Dries Depoorter is using AI to monitor YouTube videos of Flemish government meetings. When the stream starts, his software uses machine learning to find phones in the footage, and facial recognition to identify politicians using the devices.
Videos of the distracted lawmakers are then posted to the Twitter and Instagram accounts of the project, for a bit of good old public shaming.
As the piece notes, the system doesn’t know how the phones are being used, so the politicians could be doing anything from taking notes on the meeting through checking work-related emails to scrolling down their Facebook feed.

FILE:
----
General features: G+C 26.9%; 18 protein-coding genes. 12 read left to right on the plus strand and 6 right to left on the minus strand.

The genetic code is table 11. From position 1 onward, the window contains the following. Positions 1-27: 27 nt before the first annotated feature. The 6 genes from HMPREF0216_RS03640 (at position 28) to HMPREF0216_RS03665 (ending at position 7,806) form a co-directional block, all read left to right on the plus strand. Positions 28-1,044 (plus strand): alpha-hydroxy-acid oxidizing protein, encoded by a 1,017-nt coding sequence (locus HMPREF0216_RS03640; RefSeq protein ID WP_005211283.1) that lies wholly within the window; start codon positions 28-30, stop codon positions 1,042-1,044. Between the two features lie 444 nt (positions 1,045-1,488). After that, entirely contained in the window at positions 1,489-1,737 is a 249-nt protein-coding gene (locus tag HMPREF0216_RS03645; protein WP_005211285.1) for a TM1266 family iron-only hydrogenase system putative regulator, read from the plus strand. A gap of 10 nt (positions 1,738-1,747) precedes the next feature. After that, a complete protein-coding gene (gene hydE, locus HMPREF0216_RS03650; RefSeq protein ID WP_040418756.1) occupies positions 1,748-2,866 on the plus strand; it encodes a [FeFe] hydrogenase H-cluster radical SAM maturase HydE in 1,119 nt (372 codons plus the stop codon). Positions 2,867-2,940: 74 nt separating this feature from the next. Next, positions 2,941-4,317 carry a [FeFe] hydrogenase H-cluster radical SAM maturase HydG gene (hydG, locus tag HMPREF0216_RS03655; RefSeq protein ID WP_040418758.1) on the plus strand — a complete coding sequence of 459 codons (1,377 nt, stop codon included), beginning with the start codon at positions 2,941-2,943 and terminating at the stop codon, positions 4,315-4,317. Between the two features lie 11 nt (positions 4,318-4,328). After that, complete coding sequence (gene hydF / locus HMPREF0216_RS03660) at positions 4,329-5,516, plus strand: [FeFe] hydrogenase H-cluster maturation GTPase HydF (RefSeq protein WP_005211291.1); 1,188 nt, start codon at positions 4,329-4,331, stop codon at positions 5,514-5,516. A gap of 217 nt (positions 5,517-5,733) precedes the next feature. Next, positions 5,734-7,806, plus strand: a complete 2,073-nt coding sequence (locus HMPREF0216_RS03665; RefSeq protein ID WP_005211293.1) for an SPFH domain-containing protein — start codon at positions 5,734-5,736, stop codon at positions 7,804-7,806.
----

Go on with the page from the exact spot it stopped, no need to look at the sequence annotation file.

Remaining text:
As Depoorter is an artist and developer with a particular focus on privacy, TNW‘s Thomas Macaulay says that the true aim of the project is likely to draw attention to the risks of misusing AI for overly intrusive surveillance.
This project gives me the creeps — and I suspect that’s the whole point […]
That could be how “the Flemish Scrollers” makes its most powerful impact: raising awareness of AI surveillance creep — and the need to curb it. When the lawmakers become the targets, they may be more eager to regulate the weapons.
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